"Resolved, moreover, that the Mayor shall have a notice inserted in the newspapers to announce to the public that the contract of two chalands or flatboats shall be adjudged to the lowest bidder at the Mayoralty office, on the day and time the Mayor shall fix; that said chalands shall be constructed according to the model to be furnished the Contractor by the Mayor and a Committee of the City Council under the supervision of the Mayor and said Council -- that they shall be placed on the river at the places to be designated by the Surveyor, conformably to the resolution taken in this respect by the City Council, and that the person who shall construct said chalands or boats shall pass a contract with the Mayor, to receive the garbage or filth of the City and Faubourgs which shall be carried thereto by the tumbrels for that purpose in order to be thrown, by means of a device of said chalands or boats in the current of the river, at a distance from the bank to be designated by the Mayor ..."

[Ordinances and resolutions of the Conseil de Ville, Session of May 23, 1818]

Plan for a garbage boat, C. Crozet, August, 1836. This boat may have operated from Crozet's wharf near Toulouse Street.
[City Surveyor's Office Records]
Although the drawing above depicts a later garbage boat than the one authorized by the City Council in 1818, the principle was the same--the city disposed of its solid wastes by dumping them in the Mississippi. This practice continued in one form or another throughout the remainder of the nineteenth century. In later years the city established nuisance wharves where the garbage boats took on their nasty cargo for the short voyage out into the river channel where the swift currents of the Mississippi served the purpose later taken over by incinerators and landfills. Unfortunately, however, many cities, towns and villages upriver from New Orleans also disposed of their garbage through similar means. Those deposits no doubt managed to find their way into our water supply.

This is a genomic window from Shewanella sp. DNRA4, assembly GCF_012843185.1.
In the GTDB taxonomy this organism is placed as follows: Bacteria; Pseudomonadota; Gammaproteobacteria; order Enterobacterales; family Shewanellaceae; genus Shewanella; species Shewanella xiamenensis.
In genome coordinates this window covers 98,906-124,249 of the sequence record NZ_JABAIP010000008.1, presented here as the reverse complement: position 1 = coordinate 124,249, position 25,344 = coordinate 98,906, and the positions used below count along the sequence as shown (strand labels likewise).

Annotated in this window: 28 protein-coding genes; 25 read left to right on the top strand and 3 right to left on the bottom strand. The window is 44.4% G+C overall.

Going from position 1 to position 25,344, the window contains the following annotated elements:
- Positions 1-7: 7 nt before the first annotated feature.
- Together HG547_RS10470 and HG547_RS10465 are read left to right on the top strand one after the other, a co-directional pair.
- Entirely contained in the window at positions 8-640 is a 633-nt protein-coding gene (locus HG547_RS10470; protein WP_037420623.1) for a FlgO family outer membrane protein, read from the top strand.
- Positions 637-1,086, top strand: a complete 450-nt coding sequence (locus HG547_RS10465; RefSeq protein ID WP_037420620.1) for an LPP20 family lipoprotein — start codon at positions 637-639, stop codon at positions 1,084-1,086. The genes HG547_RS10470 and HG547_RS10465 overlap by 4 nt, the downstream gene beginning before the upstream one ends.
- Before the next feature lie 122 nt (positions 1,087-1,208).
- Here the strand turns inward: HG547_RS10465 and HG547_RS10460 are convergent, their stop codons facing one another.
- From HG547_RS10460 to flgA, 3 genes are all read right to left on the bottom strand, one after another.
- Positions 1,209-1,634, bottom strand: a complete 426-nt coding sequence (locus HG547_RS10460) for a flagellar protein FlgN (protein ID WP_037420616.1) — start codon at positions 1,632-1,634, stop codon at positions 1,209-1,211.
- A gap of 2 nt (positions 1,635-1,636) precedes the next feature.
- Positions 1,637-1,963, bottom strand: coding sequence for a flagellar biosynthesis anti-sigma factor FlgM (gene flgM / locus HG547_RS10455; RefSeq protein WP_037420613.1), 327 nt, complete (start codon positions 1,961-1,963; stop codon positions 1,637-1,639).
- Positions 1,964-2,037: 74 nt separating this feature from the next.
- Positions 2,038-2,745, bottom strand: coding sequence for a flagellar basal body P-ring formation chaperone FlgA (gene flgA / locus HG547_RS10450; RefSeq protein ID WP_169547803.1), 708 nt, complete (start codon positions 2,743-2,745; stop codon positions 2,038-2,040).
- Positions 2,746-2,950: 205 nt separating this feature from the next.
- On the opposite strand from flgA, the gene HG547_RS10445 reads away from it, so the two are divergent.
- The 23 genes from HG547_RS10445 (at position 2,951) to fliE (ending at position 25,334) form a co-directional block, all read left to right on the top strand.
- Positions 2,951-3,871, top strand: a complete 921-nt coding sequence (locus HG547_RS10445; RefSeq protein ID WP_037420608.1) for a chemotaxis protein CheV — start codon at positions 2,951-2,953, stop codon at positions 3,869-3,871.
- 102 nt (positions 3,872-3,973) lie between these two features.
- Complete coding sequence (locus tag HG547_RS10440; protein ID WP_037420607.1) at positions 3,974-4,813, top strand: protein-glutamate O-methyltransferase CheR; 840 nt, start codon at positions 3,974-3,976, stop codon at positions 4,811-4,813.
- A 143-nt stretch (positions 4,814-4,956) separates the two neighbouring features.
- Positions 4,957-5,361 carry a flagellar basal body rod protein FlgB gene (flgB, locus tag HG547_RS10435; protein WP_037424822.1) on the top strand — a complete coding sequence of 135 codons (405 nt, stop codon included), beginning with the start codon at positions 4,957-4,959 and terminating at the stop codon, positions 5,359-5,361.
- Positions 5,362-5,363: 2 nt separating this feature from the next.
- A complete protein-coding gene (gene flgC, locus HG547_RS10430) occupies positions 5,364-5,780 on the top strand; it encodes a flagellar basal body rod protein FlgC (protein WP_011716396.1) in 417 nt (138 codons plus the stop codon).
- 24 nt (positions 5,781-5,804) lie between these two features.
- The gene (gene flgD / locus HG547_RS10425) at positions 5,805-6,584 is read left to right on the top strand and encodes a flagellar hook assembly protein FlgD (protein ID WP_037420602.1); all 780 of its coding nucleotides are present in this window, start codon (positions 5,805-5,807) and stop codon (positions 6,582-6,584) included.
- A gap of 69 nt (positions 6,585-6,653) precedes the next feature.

It is interesting to note that as late as the turn of the twentieth century city officials were still defending the disposal of garbage via the Mississippi. In their biennial report for 1898-1899 the Board of Health argued that:

To dump the garbage of a large city into a running stream from which is also derived the water supply of the city, might seem, at first glance, a rather crude and imperfect, as well as unsanitary, method of getting rid of the city's waste; but when it is remembered that the Mississippi River is at this point about a half mile wide, from fifty to one hundred feet deep, with an average current of three miles per hour, as much as one million five hundred thousand cubic feet of water passing a given point during every second at the stage of high water, we may readily imagine how little influence a boat-load or two of garbage per day can have upon such an immense body of water in constant motion. While cremation is undoubtedly superior to all other methods of garbage disposal, the present system properly safeguarded should not be objectionable; improvements should begin at the collection end of the system and reach cremation through this avenue of approach.

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iw/we 5/1998